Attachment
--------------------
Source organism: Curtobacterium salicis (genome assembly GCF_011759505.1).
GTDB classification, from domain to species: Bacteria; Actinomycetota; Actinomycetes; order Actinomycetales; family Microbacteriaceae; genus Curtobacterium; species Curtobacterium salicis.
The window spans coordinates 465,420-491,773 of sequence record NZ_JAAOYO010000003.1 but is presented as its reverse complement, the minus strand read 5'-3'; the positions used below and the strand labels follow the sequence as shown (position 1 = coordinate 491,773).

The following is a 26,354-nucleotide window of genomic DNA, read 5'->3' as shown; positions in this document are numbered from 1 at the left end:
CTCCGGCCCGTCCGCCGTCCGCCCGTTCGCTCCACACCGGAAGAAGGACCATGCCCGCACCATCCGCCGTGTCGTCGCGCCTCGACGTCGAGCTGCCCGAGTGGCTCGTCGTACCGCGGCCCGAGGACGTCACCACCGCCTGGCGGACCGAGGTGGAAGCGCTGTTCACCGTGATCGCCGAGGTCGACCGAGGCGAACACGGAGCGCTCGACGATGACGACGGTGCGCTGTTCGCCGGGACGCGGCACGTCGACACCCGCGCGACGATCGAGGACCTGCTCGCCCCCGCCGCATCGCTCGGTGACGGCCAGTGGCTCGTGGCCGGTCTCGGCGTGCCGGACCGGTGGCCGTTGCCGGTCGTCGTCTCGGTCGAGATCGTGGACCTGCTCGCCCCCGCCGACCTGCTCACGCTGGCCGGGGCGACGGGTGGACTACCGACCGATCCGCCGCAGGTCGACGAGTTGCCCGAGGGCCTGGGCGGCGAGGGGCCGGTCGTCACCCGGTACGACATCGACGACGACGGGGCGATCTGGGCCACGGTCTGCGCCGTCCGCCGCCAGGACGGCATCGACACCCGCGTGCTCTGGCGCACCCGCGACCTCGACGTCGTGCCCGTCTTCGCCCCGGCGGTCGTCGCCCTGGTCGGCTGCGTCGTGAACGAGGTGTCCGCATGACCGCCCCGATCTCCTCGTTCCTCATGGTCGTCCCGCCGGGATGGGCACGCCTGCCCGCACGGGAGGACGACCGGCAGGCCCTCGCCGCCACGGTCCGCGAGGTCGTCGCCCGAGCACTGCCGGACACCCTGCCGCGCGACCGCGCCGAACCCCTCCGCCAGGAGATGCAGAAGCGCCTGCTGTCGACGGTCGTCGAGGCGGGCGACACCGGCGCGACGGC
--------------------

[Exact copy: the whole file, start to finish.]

Source organism: Curtobacterium salicis (genome assembly GCF_011759505.1).
GTDB classification, from domain to species: Bacteria; Actinomycetota; Actinomycetes; order Actinomycetales; family Microbacteriaceae; genus Curtobacterium; species Curtobacterium salicis.
The window spans coordinates 465,420-491,773 of sequence record NZ_JAAOYO010000003.1 but is presented as its reverse complement, the minus strand read 5'-3'; the positions used below and the strand labels follow the sequence as shown (position 1 = coordinate 491,773).

The following is a 26,354-nucleotide window of genomic DNA, read 5'->3' as shown; positions in this document are numbered from 1 at the left end:
CTCCGGCCCGTCCGCCGTCCGCCCGTTCGCTCCACACCGGAAGAAGGACCATGCCCGCACCATCCGCCGTGTCGTCGCGCCTCGACGTCGAGCTGCCCGAGTGGCTCGTCGTACCGCGGCCCGAGGACGTCACCACCGCCTGGCGGACCGAGGTGGAAGCGCTGTTCACCGTGATCGCCGAGGTCGACCGAGGCGAACACGGAGCGCTCGACGATGACGACGGTGCGCTGTTCGCCGGGACGCGGCACGTCGACACCCGCGCGACGATCGAGGACCTGCTCGCCCCCGCCGCATCGCTCGGTGACGGCCAGTGGCTCGTGGCCGGTCTCGGCGTGCCGGACCGGTGGCCGTTGCCGGTCGTCGTCTCGGTCGAGATCGTGGACCTGCTCGCCCCCGCCGACCTGCTCACGCTGGCCGGGGCGACGGGTGGACTACCGACCGATCCGCCGCAGGTCGACGAGTTGCCCGAGGGCCTGGGCGGCGAGGGGCCGGTCGTCACCCGGTACGACATCGACGACGACGGGGCGATCTGGGCCACGGTCTGCGCCGTCCGCCGCCAGGACGGCATCGACACCCGCGTGCTCTGGCGCACCCGCGACCTCGACGTCGTGCCCGTCTTCGCCCCGGCGGTCGTCGCCCTGGTCGGCTGCGTCGTGAACGAGGTGTCCGCATGACCGCCCCGATCTCCTCGTTCCTCATGGTCGTCCCGCCGGGATGGGCACGCCTGCCCGCACGGGAGGACGACCGGCAGGCCCTCGCCGCCACGGTCCGCGAGGTCGTCGCCCGAGCACTGCCGGACACCCTGCCGCGCGACCGCGCCGAACCCCTCCGCCAGGAGATGCAGAAGCGCCTGCTGTCGACGGTCGTCGAGGCGGGCGACACCGGCGCGACGGC